Star Wars: The Force Unleashed Preview
The Force Unleashed probably hasn't gotten the respect it deserves from game journalists. Originally compared to many previous mediocre Star Wars games, many have passed off the game as something that looks flashy but just doesn't deliver enough to be fun. Oh, sure, LucasArts has put together a crazy new physics engine (called Digital Molecular Materials) to power the game's many interesting new effects, like breaking planks of wood or panes of glass realistically. Of course, one might ask just how much plywood and glass is really present in the Star Wars universe, so you'll find that while the developers have put plenty of fights on Star Destroyers and classic Imperial bases, but they'll also be out in the wilderness so that your character, Darth Vader's secret apprentice, will be able to take down trees and smaller, less concrete-type structures with his massive Force powers.
The plot is interesting, mostly in that Vader goes against the usual Dark Side and Sith traditions of one master and one apprentice and takes his own student, the son of a Jedi that Vader is assigned to track down and kill. And from that murder comes the new apprenticeship, and your character - nicknamed Starkiller - is a force to be reckoned with. Of course, this isn't the first action game to bring Dark Side powers into your hands. The classic Jedi Knight series on PC from Raven Software did it if you chose to be on that side of the Force, and it's been meddled with here and there in other titles, but this time the Force powers are a central piece to both the game's new technologies and its combat. Many of the scenes in the game will include lots of destructible objects, pits to Force Push enemies into, and Stormtroopers to toy with.
Yeah, Starkiller is often assigned to take out what is technically his own side, but that's because Vader is actually trying to set him up to help him kill Emperor Palpatine. Granted, this game takes place between Episodes III and IV, and since we know Palpatine was around after that, it seems reasonable to think that maybe Starkiller didn't actually succeed. But the question one might ask is what happened to him, and if LucasArts can deliver on putting together a solid story and just enough of the original characters and settings with plenty of new material, they could have a real winner on their hands. Unfortunately, LucasArts isn't exactly well known for making great stories, as the iffiness of Episodes I through III and the horrible reviews the new animated Clone Wars movie is getting really shows that LucasArts is losing their grip on the franchise overall.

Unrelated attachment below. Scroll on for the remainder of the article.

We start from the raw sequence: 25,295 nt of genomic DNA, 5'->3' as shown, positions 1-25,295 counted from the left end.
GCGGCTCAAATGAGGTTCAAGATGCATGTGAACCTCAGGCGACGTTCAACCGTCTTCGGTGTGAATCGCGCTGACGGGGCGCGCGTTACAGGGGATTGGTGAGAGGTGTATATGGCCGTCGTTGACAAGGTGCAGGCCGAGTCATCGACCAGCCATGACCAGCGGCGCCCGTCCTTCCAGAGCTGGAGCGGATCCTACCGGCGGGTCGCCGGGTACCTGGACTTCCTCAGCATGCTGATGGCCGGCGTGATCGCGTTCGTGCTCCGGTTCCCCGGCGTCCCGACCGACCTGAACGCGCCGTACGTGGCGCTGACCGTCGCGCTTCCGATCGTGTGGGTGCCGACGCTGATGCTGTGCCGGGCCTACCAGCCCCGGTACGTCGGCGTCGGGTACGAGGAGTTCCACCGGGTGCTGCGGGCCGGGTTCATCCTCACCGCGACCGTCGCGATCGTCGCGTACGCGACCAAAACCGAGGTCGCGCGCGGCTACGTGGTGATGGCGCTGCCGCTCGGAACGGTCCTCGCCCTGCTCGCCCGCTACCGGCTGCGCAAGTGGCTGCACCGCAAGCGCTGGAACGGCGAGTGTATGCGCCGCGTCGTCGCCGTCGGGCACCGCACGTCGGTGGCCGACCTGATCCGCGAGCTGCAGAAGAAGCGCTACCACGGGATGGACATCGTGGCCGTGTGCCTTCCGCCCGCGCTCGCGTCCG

The demo that's available on Xbox Live right now has you entering a high-tech base and taking on a full contingent of armed forces from both sides in the conflict between the budding Rebels and the Empire's Stormtroopers. Some fights are open-ended, where you'll come into a big room with people shooting at each other with blasters and you'll get to decide how you want to take them on. Pick up the many physics-enabled objects in the room with Force Throw and toss them at your enemies? Go in slashing with your saber? Charge up a big Force Push and then deal with them one by one? And what about the guys on the other side of the room who are clearly going to switch targets when they see a lightsaber?
These choices can make for some really fun gameplay, although there will need to be a very wide range of fights like this with different enemy types to keep players' attention for the duration. The demo's final boss, an AT-ST walker (the ones seen in the jungle on Endor in Episode III), is a tough foe so you'll need to stay behind it and try not to get stomped on. The game does make use of button-press Quick Time Events during some bits, which in the case of finishing off the AT-ST produced a fantastic result, but I still wonder if the cutscene would be more enjoyable if I was able to just kick back and watch it - rather than pressing buttons that the game tells me to like a trained monkey. Of course, that's a complaint I have with most games that use this system.